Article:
It is hard for many Canadian and American UU’s to imagine, but there are dozens of UU congregations outside North America whose members are economically impoverished. My ministerial internship was in one of those places, the UU Church of the Philippines (UUCP). There are 27 congregations on the island of Negros in central Philippines, where the vast majority of members are farmers and fisherfolk. Their average monthly wage – $100, which puts them in the lower class even in the Philippine context (where $300/month is considered middle class). Health care, secondary and post-secondary education, quality housing, clean water, transportation, are all virtually inaccessible and unaffordable.
And yet, there is a flourishing UU presence. For a generation, since the late 1980’s, it has been supported heavily by UUA grants. $15,000 or so each year, making up 75% of their budget. It has been a lifeline, one that is changing. While there is some despair, there is also a generation of relationships with UUA allies, and the UUA funding has supported a number of income generating projects. Within 3-5 years, they project to make up 50% or more of their lost revenue.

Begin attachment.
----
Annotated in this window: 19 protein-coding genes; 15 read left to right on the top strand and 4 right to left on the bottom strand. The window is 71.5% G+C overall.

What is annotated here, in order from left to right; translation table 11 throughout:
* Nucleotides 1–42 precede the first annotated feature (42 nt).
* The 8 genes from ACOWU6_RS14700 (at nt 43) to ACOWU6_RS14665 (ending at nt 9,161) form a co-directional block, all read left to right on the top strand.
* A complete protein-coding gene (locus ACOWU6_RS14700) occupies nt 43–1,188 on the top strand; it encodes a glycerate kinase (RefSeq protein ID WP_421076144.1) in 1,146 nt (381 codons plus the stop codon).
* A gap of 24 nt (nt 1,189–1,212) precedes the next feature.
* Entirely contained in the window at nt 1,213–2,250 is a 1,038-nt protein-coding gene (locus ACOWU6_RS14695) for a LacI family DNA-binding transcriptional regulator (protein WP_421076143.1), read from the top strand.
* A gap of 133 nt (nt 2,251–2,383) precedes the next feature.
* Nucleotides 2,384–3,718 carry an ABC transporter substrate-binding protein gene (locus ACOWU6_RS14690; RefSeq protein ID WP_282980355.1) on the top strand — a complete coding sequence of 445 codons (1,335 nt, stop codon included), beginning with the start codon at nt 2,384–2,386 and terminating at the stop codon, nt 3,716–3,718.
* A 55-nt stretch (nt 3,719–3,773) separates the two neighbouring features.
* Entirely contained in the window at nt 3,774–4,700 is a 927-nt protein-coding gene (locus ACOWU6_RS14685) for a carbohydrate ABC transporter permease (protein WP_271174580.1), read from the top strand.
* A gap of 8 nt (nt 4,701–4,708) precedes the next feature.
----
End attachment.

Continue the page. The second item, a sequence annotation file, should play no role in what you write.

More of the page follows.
The theological vision of the UUCP is more christian, more patriarchal, and in a more fundamentally Catholic context. They are experiencing the influence of humanism later than we are, but minister from concepts of liberation theology and liberal religion. Rev. Nihal Attanayake is the new President of the UUCP, and has been visiting UU Congregations in America over the last month. He spoke at GA in Ft Lauderdale, and was a part of the UUMA Ministry Days. He is the first UUCP Minister to come since Rev. Rebecca Sienes was in the USA at Meadville-Lombard. A former Anglican Priest raised in Sri Lanka, Nihal has been a UU minister for 8 years. He will be coming to Portland on the final leg of his trip, meeting with UU’s the weekend of July 26.
I’m excited to help host Nihal, a member of my internship committee, friend and mentor. We’ll be meeting area ministers, lay leaders, and some members of the UU Partner Church Council.
Nihal will be sharing stories and pictures from the Philippines. He will also be making a pitch for the Quimada Dormitory, a proposed University Dorm built on the UU Headquarters site in Dumaguete, Negros Oriental. It is a visionary undertaking, and a great group of UU’s in America are working to fundraise. Check out their website (uudorm.wordpress.com), and consider making a donation. A similar dorm was built on the ancient Unitarian site in Kolosvar/Kluj, Romania (old Hungary) with substantial UUA support and direct giving.
The UUCP is welcoming ministers and lay persons on annual pilgrimage tours through the UU Partner Church Council, and on an ad hoc basis. I’m happy to share with any interested parties about my experience and help think through traveling to the Philippines. There is not a trip scheduled yet, but hopefully in Spring 2009.